India has banned 118 more China-owned mobile applications on top of 59 previously barred, in a further move to curb Chinese tech companies amid mounting tensions on the two Asian giants’ disputed border.
In a new list released on Wednesday by India’s Ministry of Electronics and Information Technology, some of China’s most popular apps including e-commerce giant Alibaba Group Holding’s Taobao, Ant Group’s widely used payment service Alipay, Tencent Holding’s popular game PlayerUnknown’s Battlegrounds, or PUBG, and Baidu’s search service were banned.
According to the statement from the ministry, the banned apps are “prejudicial to sovereignty and integrity of India” as well as “security and public order.”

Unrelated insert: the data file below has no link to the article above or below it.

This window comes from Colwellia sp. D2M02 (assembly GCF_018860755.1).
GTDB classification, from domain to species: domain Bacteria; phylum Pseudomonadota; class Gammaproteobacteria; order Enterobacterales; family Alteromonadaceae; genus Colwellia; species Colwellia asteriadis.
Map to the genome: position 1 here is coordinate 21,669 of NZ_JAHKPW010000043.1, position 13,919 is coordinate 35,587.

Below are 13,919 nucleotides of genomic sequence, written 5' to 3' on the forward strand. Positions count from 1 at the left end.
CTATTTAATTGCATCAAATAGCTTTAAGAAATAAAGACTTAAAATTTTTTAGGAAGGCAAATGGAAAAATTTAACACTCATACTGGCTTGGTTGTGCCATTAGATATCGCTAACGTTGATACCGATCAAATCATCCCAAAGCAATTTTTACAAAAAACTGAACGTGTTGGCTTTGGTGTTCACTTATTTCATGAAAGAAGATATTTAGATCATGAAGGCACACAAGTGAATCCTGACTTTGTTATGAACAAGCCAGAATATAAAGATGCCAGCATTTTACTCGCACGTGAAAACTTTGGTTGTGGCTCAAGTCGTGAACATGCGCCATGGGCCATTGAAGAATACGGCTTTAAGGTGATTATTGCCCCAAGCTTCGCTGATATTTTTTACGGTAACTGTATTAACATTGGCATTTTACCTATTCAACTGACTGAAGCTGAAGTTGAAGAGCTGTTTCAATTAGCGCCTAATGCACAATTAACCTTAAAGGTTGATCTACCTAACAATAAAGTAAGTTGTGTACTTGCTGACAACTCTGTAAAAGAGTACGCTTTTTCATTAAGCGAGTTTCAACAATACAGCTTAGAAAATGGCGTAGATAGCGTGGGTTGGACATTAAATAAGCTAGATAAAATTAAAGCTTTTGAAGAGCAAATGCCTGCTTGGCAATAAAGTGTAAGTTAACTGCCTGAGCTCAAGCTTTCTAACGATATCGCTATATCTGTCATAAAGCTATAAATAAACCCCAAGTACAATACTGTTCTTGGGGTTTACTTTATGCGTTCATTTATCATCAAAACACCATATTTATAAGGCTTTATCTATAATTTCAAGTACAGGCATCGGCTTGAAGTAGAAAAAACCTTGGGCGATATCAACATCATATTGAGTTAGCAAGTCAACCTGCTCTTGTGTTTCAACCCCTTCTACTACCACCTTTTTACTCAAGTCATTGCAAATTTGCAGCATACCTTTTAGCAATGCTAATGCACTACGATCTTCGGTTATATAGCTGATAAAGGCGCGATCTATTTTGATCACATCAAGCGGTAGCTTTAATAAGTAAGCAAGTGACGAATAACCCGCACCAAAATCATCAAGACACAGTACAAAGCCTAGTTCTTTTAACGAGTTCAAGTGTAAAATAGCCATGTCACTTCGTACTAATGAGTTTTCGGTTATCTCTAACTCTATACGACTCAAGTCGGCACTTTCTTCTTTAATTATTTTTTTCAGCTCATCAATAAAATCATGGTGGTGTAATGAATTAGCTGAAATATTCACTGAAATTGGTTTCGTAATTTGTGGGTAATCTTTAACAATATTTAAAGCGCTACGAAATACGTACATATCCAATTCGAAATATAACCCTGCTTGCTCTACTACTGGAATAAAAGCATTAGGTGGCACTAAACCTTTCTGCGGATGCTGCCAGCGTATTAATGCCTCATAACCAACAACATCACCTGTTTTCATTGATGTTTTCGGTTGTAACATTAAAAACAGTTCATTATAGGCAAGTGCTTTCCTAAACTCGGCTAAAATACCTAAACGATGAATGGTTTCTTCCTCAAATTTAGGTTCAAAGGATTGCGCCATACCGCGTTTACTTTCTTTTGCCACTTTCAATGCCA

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The agency said it received complaints about the apps “stealing and surreptitiously transmitting users’ data in an unauthorized manner to servers which have locations outside India.”
India has also changed rules to limit Chinese investments in Indian companies and tightened scrutiny for visas for Chinese businessmen, academics, industry experts, and advocacy groups.
China’s Huawei Technologies Co. and ZTE Corp. are set to be kept out of India’s plans to roll out its 5G networks according to Bloomberg.
China’s Foreign Ministry spokeswoman Hua Chunying said at a daily briefing in Beijing on Thursday, “the Indian side decided to ban some great and popular Chinese apps.
“Indian users’ rights and interests are first harmed, and Chinese businesses’ rights and interests will also be harmed. So what India has done is not beneficial to anyone.”